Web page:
Look Up, New York City! A Walking Tour of the Theater District
There is no better way to see America than on foot. And there is no better way to appreciate what you are looking at than with a walking tour. This walking tour of New York City's Theater District from walkthetown.com is ready to explore when you are. Each walking tour describes historical, architectural landmarks, cultural sites and ecclesiastic touchstones and provides step-by-step directions. More
There is no better way to see America than on foot. And there is no better way to appreciate what you are looking at than with a walking tour. Whether you are preparing for a road trip or just out to look at your own town in a new way, a downloadable walking tour from walkthetown.com is ready to explore when you are.
Each walking tour describes historical and architectural landmarks and provides pictures to help out when those pesky street addresses are missing. Every tour also includes a quick primer on identifying architectural styles seen on American streets.
In 1699 a petition was first made for a license to perform plays in Manhattan and 30 years later the first theater opened. From colonial New York the city spread northward until the Theater District landed in Times Square beginning at the turn of the 20th century. Actually it was still Longacre Square in 1895 when Oscar Hammerstein developed a large entertainment complex on 42nd Street, and had three theatres.
During this time, a lot of new theatres opened on The Great White Way, so named for Broadway’s famous light show. The vaudeville circuit found success along with legitimate theatre. In 1904, the New York Times celebrated a successful effort to rename Longacre Square with their new office building, the second tallest in Manhattan.
Times Square became the premiere theater district in the United States during the First World War. During the 1914-15 season, 113 productions were staged all within the 13-block area. During this time, films were becoming a big part of popular culture and with them came a lot of openings of new film theatres in the square and around the city. When the Great Depression hit, the theatres and restaurants in Times Square initially seemed immune from the economic collapse. But as time went on, many theatre owners were forced to sell or close. The theatres were converted to show popular and vastly cheaper Hollywood movies. Businesses needed something to draw people in to the area, and Times Square’s era of vice began. During the 1960s and 1970s, live nude shows, erotic bookstores, and X-rated movie theatres dominated the area. With this new reputation came a higher crime rate that turned the area into one of the most dangerous parts of New York. Beginning in the 1980’s, businesses and city officials began to change the square. New legislation and building condemnation began to reverse Times Square’s bad reputation. By 1993 there were 36 adult businesses, down from 140 in the 1970’s.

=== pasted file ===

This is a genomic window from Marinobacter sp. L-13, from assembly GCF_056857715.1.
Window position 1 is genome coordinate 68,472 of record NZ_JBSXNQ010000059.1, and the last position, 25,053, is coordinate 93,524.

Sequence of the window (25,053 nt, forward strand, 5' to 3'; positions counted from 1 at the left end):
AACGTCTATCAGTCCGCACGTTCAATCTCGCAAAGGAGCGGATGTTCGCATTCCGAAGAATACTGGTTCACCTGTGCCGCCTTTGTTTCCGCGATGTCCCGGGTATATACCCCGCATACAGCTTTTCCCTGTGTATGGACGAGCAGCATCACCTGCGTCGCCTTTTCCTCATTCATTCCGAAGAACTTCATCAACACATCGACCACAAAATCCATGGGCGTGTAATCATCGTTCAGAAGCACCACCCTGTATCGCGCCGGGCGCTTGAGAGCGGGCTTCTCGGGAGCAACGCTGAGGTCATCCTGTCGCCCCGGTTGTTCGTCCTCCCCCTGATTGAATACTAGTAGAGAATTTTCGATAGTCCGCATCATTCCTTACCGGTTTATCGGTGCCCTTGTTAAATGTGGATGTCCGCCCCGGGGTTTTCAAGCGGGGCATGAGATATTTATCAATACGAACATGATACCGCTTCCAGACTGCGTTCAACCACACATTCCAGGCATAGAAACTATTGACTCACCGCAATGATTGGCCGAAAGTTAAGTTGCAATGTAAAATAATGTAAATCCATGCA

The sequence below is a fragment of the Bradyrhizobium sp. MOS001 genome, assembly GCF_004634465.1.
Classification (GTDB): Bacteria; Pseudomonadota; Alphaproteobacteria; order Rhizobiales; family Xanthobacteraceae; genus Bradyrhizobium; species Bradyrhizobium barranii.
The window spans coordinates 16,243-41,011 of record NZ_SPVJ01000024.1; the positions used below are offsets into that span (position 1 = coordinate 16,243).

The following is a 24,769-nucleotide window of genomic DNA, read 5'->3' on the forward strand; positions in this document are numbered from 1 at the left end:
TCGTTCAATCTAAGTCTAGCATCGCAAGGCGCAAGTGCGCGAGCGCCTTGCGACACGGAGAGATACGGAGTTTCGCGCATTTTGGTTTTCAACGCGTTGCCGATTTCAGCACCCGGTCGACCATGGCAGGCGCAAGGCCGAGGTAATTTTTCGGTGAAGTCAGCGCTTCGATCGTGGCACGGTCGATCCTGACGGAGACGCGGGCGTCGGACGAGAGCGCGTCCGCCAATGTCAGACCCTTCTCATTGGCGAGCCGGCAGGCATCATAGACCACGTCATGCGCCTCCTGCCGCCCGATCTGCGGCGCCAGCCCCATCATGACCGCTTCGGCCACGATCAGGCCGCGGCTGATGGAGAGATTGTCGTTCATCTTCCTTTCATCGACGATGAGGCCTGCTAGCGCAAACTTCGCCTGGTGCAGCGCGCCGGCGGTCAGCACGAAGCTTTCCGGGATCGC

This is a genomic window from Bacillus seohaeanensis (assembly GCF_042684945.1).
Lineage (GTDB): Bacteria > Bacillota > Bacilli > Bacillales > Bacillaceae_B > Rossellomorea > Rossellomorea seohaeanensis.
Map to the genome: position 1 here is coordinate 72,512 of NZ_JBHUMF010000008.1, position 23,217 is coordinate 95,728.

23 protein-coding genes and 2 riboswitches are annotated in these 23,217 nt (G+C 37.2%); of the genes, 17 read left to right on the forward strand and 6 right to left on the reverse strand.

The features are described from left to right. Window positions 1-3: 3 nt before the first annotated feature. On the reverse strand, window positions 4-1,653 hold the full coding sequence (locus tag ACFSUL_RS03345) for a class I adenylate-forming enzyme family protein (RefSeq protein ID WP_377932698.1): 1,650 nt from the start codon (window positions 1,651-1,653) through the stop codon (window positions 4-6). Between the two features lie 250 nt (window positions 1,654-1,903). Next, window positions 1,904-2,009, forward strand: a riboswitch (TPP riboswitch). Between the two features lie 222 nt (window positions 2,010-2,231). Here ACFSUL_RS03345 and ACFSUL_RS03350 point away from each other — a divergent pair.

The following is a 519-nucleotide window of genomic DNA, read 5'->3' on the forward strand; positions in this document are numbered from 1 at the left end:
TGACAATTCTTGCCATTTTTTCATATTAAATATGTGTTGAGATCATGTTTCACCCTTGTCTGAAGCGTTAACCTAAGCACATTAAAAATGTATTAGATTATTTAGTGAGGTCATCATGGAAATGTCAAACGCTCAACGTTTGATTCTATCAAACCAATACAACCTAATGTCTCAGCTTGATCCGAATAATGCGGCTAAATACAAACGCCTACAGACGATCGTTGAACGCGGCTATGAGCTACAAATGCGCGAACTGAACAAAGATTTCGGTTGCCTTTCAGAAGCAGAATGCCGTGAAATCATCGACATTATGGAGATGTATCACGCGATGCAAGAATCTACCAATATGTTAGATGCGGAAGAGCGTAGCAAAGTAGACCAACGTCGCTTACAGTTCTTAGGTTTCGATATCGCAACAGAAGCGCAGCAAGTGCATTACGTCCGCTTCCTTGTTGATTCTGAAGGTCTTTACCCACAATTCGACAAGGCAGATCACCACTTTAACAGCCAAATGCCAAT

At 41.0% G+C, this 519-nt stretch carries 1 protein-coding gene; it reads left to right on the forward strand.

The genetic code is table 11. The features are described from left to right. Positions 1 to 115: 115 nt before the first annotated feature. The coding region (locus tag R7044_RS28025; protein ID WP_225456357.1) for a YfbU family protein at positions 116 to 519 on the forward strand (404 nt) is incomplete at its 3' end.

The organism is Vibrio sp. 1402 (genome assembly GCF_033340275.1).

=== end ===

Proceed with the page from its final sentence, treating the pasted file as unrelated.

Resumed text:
During the 1990s, Times Square became a new symbol for the vibrancy of Manhattan. It is the only place in New York City where tenants are required to display big neon signs. Boasting an estimated 26 million annual visitors each year,
So let’s not tarry in joining them. This walking tour will begin at what is affectionately called “the crossroads of the world”...
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